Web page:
We¬†hosted our¬†second program in the Magna Carta lecture series, “Selecting and Conserving Primary Sources,” on Wednesday, August 20. William “Jake” Jacobs, chief of the Library’s Interpretive Programs Office, the division charged with managing exhibitions, moderated a panel of Library specialists who discussed the methods by which they prepare and select materials for Library exhibitions and educational outreach curricula.
Panelists included Nathan Dorn, rare book curator in the Law Library of Congress¬†and fellow blogger; Holly Krueger, head of the Paper Conservation Section in the Preservation Directorate; and Stephen Wesson, an educational resource specialist in the Office of Strategic Initiatives.
The lecture series, cosponsored by the American Bar Association Standing Committee on the Law Library of Congress, is being held in conjunction with the upcoming exhibition, “Magna Carta: Muse and Mentor.” The exhibition is set to open on November 6 and run through January 19, 2015. The intent of the lecture series is to provide further context on how Magna Carta fits into expansive historical and contemporary topics, such as legal representation and the status of women.
The program emphasized the unique resources of the Library of Congress, one of the largest repositories of primary sources in the world, to offer treasures to a large and varied audience through exhibitions and educational outreach efforts. The panelists relayed a first-hand look at some of the great skill and detailed professional methodologies in building exhibitions.
Nathan began by describing why the 1215 Lincoln Cathedral Magna Carta, which will arrive at the Library this November, should be celebrated. For instance, “The Lincoln Magna Carta is robust in its physical condition and its legibility.” What makes it exceptional is that it was addressed on the back by a script for Lincoln Cathedral and has remained in their custody ever since. Forty-one copies of Magna Carta were produced and sent to all the counties and port cities of England. After 800 years, only four copies from 1215 exist. Two are held at the British Library, one is held at Salisbury Cathedral and the other at Lincoln Cathedral.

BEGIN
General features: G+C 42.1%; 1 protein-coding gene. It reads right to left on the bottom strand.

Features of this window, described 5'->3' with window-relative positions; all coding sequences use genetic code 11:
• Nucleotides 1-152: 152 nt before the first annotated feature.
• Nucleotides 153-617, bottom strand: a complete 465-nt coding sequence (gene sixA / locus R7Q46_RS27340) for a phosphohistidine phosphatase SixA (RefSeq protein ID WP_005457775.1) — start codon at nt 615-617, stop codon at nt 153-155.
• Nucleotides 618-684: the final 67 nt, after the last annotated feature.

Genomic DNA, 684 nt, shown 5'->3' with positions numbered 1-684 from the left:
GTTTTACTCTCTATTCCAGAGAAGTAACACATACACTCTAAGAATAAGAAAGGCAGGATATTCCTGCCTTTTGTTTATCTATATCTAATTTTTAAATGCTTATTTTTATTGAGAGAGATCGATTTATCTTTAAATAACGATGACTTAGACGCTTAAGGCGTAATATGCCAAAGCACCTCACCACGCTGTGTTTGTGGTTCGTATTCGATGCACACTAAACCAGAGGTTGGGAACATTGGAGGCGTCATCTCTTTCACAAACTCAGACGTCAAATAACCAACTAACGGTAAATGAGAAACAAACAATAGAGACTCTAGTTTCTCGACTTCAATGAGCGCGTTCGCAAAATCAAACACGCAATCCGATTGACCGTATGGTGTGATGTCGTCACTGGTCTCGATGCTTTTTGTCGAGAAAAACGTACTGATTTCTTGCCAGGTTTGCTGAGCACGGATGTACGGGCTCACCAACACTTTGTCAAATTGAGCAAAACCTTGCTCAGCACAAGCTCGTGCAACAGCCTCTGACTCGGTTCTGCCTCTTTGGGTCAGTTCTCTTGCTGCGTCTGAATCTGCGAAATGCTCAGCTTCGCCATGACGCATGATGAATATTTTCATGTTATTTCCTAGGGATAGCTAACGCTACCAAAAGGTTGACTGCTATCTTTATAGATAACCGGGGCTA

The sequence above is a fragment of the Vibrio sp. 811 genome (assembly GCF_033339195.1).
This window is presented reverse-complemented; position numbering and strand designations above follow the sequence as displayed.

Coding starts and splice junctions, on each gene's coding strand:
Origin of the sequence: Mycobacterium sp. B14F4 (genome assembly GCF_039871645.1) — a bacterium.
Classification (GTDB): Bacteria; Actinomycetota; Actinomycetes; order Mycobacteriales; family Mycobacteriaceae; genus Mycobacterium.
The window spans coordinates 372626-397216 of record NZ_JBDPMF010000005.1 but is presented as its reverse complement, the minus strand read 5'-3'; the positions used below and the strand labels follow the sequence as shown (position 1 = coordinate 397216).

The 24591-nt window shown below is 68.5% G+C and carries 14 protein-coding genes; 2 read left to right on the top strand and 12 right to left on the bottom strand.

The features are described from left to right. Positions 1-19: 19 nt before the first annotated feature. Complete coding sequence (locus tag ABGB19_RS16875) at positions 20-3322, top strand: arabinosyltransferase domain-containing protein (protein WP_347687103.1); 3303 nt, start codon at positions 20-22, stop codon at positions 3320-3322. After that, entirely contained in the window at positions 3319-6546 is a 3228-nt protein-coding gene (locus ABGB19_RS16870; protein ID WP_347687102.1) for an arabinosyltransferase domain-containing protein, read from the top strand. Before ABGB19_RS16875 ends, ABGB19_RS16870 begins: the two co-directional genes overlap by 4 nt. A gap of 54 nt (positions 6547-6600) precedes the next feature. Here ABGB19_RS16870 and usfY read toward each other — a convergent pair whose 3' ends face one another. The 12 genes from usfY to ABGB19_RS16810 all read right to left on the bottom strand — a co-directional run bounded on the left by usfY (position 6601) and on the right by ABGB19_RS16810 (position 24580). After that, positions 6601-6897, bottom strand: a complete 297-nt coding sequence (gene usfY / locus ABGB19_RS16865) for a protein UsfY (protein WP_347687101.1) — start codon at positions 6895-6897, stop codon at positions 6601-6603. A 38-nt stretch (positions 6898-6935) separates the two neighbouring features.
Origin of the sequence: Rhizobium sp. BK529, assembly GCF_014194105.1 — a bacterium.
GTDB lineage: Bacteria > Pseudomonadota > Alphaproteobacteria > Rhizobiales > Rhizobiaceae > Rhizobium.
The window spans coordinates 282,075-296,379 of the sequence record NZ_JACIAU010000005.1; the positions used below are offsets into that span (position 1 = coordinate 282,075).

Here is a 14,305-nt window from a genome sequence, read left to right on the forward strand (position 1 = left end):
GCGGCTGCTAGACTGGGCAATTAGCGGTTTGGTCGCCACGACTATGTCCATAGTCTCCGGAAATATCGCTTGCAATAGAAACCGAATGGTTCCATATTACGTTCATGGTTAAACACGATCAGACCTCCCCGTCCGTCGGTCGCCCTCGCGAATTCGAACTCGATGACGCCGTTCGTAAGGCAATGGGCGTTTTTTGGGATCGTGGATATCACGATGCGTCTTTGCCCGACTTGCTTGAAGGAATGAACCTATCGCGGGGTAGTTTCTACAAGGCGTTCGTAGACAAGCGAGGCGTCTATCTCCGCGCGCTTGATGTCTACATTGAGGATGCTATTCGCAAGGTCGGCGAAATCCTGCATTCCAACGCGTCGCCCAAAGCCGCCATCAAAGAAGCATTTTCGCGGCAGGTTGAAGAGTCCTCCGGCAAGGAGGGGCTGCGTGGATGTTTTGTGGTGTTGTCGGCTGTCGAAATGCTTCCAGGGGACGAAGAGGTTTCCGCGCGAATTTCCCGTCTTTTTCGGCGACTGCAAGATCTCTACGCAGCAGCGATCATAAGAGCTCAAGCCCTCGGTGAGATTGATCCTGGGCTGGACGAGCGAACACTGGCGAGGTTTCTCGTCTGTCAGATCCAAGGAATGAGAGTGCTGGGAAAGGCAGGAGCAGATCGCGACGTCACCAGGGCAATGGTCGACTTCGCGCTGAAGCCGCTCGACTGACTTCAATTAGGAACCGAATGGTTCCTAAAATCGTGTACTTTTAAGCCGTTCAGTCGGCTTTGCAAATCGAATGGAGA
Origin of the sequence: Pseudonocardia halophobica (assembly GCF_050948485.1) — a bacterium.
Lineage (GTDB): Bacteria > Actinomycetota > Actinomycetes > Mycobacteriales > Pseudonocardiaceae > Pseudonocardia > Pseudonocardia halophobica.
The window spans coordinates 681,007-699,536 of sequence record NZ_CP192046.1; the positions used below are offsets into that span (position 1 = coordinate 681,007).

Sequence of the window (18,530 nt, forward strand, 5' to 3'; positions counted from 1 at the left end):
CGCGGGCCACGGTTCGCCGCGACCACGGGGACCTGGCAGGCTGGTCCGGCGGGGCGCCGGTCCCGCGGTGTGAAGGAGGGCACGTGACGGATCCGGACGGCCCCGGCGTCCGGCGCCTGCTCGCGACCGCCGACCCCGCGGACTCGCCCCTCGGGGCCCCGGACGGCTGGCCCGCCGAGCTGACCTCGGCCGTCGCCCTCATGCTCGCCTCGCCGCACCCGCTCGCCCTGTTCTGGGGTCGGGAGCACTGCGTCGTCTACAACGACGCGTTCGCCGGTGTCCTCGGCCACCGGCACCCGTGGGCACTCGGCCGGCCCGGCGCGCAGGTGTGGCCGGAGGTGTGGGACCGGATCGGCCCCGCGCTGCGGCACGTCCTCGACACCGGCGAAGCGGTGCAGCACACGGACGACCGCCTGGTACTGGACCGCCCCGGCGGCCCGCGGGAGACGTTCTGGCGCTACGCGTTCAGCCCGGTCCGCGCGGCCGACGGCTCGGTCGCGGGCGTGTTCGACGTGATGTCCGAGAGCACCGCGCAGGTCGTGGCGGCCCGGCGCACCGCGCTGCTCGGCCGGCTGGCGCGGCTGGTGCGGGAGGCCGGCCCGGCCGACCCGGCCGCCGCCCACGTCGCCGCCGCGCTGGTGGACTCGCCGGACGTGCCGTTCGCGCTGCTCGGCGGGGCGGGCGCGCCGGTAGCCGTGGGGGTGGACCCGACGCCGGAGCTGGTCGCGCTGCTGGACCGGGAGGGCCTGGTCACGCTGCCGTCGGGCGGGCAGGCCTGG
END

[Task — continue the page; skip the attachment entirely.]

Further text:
Nathan addressed the factors that one considers in choosing themes and artifacts for an exhibition, noting that a balance has to be struck between the strengths of the collection and the requirements of good story telling. He walked the audience through the series of considerations that led him and exhibition directors Martha Hopkins and Cheryl Regan to focus on the interpretation of Magna Carta over time, and the history of select constitutional principles.
Holly Krueger described the role of conservators in developing exhibitions, including screening proposed exhibition items for stabilization and treatment and determining levels of lights appropriate for the artifacts to be displayed. At any given time, there are six to eight exhibitions underway containing 10-250 objects along with a very active loan program that shares exhibit items with other institutions, there is a potential for 1-2,000 Library objects to be on active display daily throughout the world.
Stephen Wesson discussed his office’s guidelines for selecting primary sources for inclusion in educational materials for grades K-8. He showed how primary sources can help students engage with complex subject matter and guide students in developing critical skills, allowing them to evaluate evidence and construct new knowledge.
The potential impact of primary sources on today’s students is directly relevant to the Magna Carta exhibition since “Muse and Mentor” could very well make the 800 year old Magna Carta, “real” for students and adults alike.